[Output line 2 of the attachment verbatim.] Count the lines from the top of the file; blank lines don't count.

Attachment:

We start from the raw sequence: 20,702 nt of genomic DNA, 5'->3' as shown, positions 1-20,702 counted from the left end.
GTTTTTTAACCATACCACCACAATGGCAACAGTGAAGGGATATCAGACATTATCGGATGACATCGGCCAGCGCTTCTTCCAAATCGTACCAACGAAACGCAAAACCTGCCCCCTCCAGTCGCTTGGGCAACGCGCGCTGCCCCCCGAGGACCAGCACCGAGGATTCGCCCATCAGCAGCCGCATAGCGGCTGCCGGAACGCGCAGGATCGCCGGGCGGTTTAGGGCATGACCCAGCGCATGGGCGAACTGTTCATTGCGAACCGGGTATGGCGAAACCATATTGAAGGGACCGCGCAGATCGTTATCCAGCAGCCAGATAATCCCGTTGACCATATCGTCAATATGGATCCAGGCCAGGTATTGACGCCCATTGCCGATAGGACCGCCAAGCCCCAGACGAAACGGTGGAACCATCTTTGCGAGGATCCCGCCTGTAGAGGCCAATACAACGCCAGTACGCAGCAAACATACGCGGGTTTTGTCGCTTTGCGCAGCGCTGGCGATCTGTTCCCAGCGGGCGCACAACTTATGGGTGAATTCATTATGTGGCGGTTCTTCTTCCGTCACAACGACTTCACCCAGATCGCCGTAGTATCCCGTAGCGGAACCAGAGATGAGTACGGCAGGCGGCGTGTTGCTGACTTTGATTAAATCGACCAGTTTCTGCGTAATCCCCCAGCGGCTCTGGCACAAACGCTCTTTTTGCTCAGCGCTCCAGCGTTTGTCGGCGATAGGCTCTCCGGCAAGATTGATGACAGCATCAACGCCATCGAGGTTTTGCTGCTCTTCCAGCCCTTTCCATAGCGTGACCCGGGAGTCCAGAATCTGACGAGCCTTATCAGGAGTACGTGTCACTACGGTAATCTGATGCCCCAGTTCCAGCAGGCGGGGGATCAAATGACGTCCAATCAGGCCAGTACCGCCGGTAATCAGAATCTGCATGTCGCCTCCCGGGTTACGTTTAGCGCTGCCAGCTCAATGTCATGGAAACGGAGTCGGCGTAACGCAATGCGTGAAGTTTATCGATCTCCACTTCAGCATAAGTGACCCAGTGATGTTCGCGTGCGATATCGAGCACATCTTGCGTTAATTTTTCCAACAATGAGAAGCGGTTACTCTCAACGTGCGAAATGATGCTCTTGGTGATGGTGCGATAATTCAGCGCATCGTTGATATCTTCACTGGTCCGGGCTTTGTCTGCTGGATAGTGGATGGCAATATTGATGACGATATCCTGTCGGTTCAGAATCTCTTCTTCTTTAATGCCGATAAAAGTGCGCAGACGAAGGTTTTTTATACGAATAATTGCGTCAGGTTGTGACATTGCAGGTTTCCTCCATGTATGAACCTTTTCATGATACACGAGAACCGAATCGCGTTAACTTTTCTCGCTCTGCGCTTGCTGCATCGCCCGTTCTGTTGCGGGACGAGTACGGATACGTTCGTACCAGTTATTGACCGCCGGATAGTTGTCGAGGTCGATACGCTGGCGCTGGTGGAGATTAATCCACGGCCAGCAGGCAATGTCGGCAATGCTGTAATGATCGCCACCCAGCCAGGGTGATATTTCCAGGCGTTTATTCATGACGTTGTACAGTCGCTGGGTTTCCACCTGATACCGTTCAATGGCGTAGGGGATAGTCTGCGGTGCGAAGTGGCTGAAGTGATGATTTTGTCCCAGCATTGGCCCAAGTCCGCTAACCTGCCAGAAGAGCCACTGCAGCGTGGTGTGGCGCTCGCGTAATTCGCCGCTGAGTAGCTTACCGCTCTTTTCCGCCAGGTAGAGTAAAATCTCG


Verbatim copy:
GTTTTTTAACCATACCACCACAATGGCAACAGTGAAGGGATATCAGACATTATCGGATGACATCGGCCAGCGCTTCTTCCAAATCGTACCAACGAAACGCAAAACCTGCCCCCTCCAGTCGCTTGGGCAACGCGCGCTGCCCCCCGAGGACCAGCACCGAGGATTCGCCCATCAGCAGCCGCATAGCGGCTGCCGGAACGCGCAGGATCGCCGGGCGGTTTAGGGCATGACCCAGCGCATGGGCGAACTGTTCATTGCGAACCGGGTATGGCGAAACCATATTGAAGGGACCGCGCAGATCGTTATCCAGCAGCCAGATAATCCCGTTGACCATATCGTCAATATGGATCCAGGCCAGGTATTGACGCCCATTGCCGATAGGACCGCCAAGCCCCAGACGAAACGGTGGAACCATCTTTGCGAGGATCCCGCCTGTAGAGGCCAATACAACGCCAGTACGCAGCAAACATACGCGGGTTTTGTCGCTTTGCGCAGCGCTGGCGATCTGTTCCCAGCGGGCGCACAACTTATGGGTGAATTCATTATGTGGCGGTTCTTCTTCCGTCACAACGACTTCACCCAGATCGCCGTAGTATCCCGTAGCGGAACCAGAGATGAGTACGGCAGGCGGCGTGTTGCTGACTTTGATTAAATCGACCAGTTTCTGCGTAATCCCCCAGCGGCTCTGGCACAAACGCTCTTTTTGCTCAGCGCTCCAGCGTTTGTCGGCGATAGGCTCTCCGGCAAGATTGATGACAGCATCAACGCCATCGAGGTTTTGCTGCTCTTCCAGCCCTTTCCATAGCGTGACCCGGGAGTCCAGAATCTGACGAGCCTTATCAGGAGTACGTGTCACTACGGTAATCTGATGCCCCAGTTCCAGCAGGCGGGGGATCAAATGACGTCCAATCAGGCCAGTACCGCCGGTAATCAGAATCTGCATGTCGCCTCCCGGGTTACGTTTAGCGCTGCCAGCTCAATGTCATGGAAACGGAGTCGGCGTAACGCAATGCGTGAAGTTTATCGATCTCCACTTCAGCATAAGTGACCCAGTGATGTTCGCGTGCGATATCGAGCACATCTTGCGTTAATTTTTCCAACAATGAGAAGCGGTTACTCTCAACGTGCGAAATGATGCTCTTGGTGATGGTGCGATAATTCAGCGCATCGTTGATATCTTCACTGGTCCGGGCTTTGTCTGCTGGATAGTGGATGGCAATATTGATGACGATATCCTGTCGGTTCAGAATCTCTTCTTCTTTAATGCCGATAAAAGTGCGCAGACGAAGGTTTTTTATACGAATAATTGCGTCAGGTTGTGACATTGCAGGTTTCCTCCATGTATGAACCTTTTCATGATACACGAGAACCGAATCGCGTTAACTTTTCTCGCTCTGCGCTTGCTGCATCGCCCGTTCTGTTGCGGGACGAGTACGGATACGTTCGTACCAGTTATTGACCGCCGGATAGTTGTCGAGGTCGATACGCTGGCGCTGGTGGAGATTAATCCACGGCCAGCAGGCAATGTCGGCAATGCTGTAATGATCGCCACCCAGCCAGGGTGATATTTCCAGGCGTTTATTCATGACGTTGTACAGTCGCTGGGTTTCCACCTGATACCGTTCAATGGCGTAGGGGATAGTCTGCGGTGCGAAGTGGCTGAAGTGATGATTTTGTCCCAGCATTGGCCCAAGTCCGCTAACCTGCCAGAAGAGCCACTGCAGCGTGGTGTGGCGCTCGCGTAATTCGCCGCTGAGTAGCTTACCGCTCTTTTCCGCCAGGTAGAGTAAAATCTCG